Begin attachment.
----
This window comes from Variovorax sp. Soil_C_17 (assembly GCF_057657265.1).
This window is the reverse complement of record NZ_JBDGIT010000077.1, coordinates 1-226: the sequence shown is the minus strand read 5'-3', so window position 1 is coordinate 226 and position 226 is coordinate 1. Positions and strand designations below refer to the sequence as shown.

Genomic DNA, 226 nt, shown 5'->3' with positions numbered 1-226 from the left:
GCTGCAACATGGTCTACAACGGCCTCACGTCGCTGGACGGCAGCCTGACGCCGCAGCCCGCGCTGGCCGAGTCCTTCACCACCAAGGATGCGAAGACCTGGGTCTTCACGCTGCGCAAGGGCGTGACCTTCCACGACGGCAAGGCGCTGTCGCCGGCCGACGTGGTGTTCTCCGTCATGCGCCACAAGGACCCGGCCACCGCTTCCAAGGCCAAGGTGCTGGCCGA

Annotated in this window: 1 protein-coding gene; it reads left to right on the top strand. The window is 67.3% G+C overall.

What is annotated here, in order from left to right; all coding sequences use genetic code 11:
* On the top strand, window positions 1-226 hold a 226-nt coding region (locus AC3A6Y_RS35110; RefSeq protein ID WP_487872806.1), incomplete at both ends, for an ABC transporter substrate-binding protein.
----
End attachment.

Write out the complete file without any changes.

This window comes from Variovorax sp. Soil_C_17 (assembly GCF_057657265.1).
This window is the reverse complement of record NZ_JBDGIT010000077.1, coordinates 1-226: the sequence shown is the minus strand read 5'-3', so window position 1 is coordinate 226 and position 226 is coordinate 1. Positions and strand designations below refer to the sequence as shown.

Genomic DNA, 226 nt, shown 5'->3' with positions numbered 1-226 from the left:
GCTGCAACATGGTCTACAACGGCCTCACGTCGCTGGACGGCAGCCTGACGCCGCAGCCCGCGCTGGCCGAGTCCTTCACCACCAAGGATGCGAAGACCTGGGTCTTCACGCTGCGCAAGGGCGTGACCTTCCACGACGGCAAGGCGCTGTCGCCGGCCGACGTGGTGTTCTCCGTCATGCGCCACAAGGACCCGGCCACCGCTTCCAAGGCCAAGGTGCTGGCCGA

Annotated in this window: 1 protein-coding gene; it reads left to right on the top strand. The window is 67.3% G+C overall.

What is annotated here, in order from left to right; all coding sequences use genetic code 11:
* On the top strand, window positions 1-226 hold a 226-nt coding region (locus AC3A6Y_RS35110; RefSeq protein ID WP_487872806.1), incomplete at both ends, for an ABC transporter substrate-binding protein.